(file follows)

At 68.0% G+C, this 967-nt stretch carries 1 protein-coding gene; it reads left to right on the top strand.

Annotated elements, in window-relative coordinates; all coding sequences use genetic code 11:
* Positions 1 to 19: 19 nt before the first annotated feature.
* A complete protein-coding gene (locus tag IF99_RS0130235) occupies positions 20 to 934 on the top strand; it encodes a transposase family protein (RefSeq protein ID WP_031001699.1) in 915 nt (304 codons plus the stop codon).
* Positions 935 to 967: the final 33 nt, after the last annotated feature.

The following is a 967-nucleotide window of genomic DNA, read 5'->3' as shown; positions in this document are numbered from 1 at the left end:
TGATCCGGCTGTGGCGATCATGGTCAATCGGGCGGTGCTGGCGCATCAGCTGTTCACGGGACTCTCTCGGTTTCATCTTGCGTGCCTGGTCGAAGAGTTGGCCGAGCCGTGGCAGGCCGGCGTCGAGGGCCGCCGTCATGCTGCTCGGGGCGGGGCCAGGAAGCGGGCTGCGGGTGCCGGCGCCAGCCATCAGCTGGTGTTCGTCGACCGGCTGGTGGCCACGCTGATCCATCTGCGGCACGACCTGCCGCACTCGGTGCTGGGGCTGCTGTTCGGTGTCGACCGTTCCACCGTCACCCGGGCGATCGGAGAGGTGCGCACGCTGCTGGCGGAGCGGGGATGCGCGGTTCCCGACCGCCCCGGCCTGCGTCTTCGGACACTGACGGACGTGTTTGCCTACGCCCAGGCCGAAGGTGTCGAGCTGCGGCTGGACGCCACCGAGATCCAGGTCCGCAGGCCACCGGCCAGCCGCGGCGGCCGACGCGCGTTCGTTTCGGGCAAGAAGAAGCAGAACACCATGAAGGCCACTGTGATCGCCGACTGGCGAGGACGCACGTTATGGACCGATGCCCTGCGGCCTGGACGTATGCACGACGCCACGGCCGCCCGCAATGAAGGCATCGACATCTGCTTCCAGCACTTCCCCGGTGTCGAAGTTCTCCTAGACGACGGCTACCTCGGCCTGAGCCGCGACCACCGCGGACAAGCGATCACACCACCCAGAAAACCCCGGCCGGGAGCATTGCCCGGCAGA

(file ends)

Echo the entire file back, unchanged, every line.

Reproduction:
At 68.0% G+C, this 967-nt stretch carries 1 protein-coding gene; it reads left to right on the top strand.

Annotated elements, in window-relative coordinates; all coding sequences use genetic code 11:
* Positions 1 to 19: 19 nt before the first annotated feature.
* A complete protein-coding gene (locus tag IF99_RS0130235) occupies positions 20 to 934 on the top strand; it encodes a transposase family protein (RefSeq protein ID WP_031001699.1) in 915 nt (304 codons plus the stop codon).
* Positions 935 to 967: the final 33 nt, after the last annotated feature.

The following is a 967-nucleotide window of genomic DNA, read 5'->3' as shown; positions in this document are numbered from 1 at the left end:
TGATCCGGCTGTGGCGATCATGGTCAATCGGGCGGTGCTGGCGCATCAGCTGTTCACGGGACTCTCTCGGTTTCATCTTGCGTGCCTGGTCGAAGAGTTGGCCGAGCCGTGGCAGGCCGGCGTCGAGGGCCGCCGTCATGCTGCTCGGGGCGGGGCCAGGAAGCGGGCTGCGGGTGCCGGCGCCAGCCATCAGCTGGTGTTCGTCGACCGGCTGGTGGCCACGCTGATCCATCTGCGGCACGACCTGCCGCACTCGGTGCTGGGGCTGCTGTTCGGTGTCGACCGTTCCACCGTCACCCGGGCGATCGGAGAGGTGCGCACGCTGCTGGCGGAGCGGGGATGCGCGGTTCCCGACCGCCCCGGCCTGCGTCTTCGGACACTGACGGACGTGTTTGCCTACGCCCAGGCCGAAGGTGTCGAGCTGCGGCTGGACGCCACCGAGATCCAGGTCCGCAGGCCACCGGCCAGCCGCGGCGGCCGACGCGCGTTCGTTTCGGGCAAGAAGAAGCAGAACACCATGAAGGCCACTGTGATCGCCGACTGGCGAGGACGCACGTTATGGACCGATGCCCTGCGGCCTGGACGTATGCACGACGCCACGGCCGCCCGCAATGAAGGCATCGACATCTGCTTCCAGCACTTCCCCGGTGTCGAAGTTCTCCTAGACGACGGCTACCTCGGCCTGAGCCGCGACCACCGCGGACAAGCGATCACACCACCCAGAAAACCCCGGCCGGGAGCATTGCCCGGCAGA